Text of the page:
The minigames are generally easy once you learn how to do them, though more than a few require some tricky timing. When you complete a set of tasks, Mama will pronounce her verdict and offer you encouragement in her mildly grating, heavily accented voice. If you finish individual tasks swiftly and accurately, you can earn presents, which include the aforementioned garden-sprucing items, as well as new fertilizers, new screen icons, and new clothing for Mama. If you do poorly or fail, "Mama will fix it for you," but the fire in her eyes tells you she's not very happy about it. You can always retry for a better score, which is a great way to learn the ropes, and improving your performance will earn you a higher rating and more bonuses. Many of your tasks are mildly educational (unless you already know your way around the shed), but some are just preposterous. Blowing away the clouds so your veggies can get more sun? Braving a Category 5 hurricane to keep your dahlias from flying away? Come on, Mama. There are also some awkwardly contrived actions, such as trying to soak the roots of a young sapling by quickly dunking them into a bucket of water that is shooting across the screen. Though there is one particular task in which it is nigh impossible to accurately shovel the correct amount of dirt, the minigames are generally easy to master and quick to blow through.
No matter how quickly you make it through your tasks, each set of minigames feels much like a measured turn. At the end of each turn you are scored, rewarded (if you've earned it), and updated on the status of your garden. Here is where you'll learn that now you can plant cherries in the orchard, for example, or that the trailing rose in your rose garden is wilting. Plants can generally wilt for a turn or two before they wither completely, but you'd do well to prioritize them--better safe than sorry. Wilting means that you simply have to do the next action required for the plant's growth. As your garden grows larger, you'll regularly have one or two plants wilting at the end of each turn, forcing you to care for them before planting new ones or tending to your favorites (though everyone knows a good Mama doesn't choose favorites). This pressure makes things less relaxing than they might be, but it also provides a sense of momentum and purpose that keeps you wrapped up in the game. Sometimes you'll begrudge it and feel like you're just getting shunted along from task to task, but at other times you'll get caught up in a whirl of watering and pruning and feel an enjoyable sense of progress and prosperity as you shape your garden into a Better Homes and Gardens cover story.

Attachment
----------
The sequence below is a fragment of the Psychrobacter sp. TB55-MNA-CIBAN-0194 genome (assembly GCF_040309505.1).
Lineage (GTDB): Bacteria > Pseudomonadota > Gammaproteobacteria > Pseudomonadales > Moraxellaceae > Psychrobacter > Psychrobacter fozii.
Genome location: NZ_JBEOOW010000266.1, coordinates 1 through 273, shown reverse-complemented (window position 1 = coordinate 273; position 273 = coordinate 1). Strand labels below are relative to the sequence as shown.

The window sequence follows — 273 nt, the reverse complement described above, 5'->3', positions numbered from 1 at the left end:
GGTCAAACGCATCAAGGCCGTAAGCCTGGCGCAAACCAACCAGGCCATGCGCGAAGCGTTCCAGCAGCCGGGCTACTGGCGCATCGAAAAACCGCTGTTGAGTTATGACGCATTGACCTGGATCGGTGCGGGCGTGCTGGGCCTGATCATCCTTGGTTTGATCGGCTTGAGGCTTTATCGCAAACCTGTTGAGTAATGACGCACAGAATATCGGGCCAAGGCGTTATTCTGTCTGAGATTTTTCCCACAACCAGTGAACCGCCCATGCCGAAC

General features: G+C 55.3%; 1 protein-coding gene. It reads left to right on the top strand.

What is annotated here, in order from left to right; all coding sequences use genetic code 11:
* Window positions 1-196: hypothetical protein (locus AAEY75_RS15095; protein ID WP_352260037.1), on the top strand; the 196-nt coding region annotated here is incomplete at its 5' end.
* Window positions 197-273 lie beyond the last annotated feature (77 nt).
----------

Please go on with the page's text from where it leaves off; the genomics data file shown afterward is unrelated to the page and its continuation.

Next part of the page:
You can take the gardening gloves off for a bit and decorate your grounds more extensively, wirelessly trade treasure items with a friend, or just freshen up Mama's outfit with your latest bonus presents. These elements fit in nicely with the "make it pretty" mindset, but the same can't be said for the multiplayer mode. Up to four players can use one game card to play a variety of different minigames, but any fun that you might have had with these just shrivels and dies outside of the larger garden context. This context is actually what makes Gardening Mama so successful. It provides tangible rewards for your progress and encourages you to keep getting your hands dirty. The shallow minigames and repetitive gameplay aren't likely to charm those who haven't enjoyed cooking with Mama previously, but the stronger structure and fresh setting provide the latticework that lets Gardening Mama reach higher than she ever has before.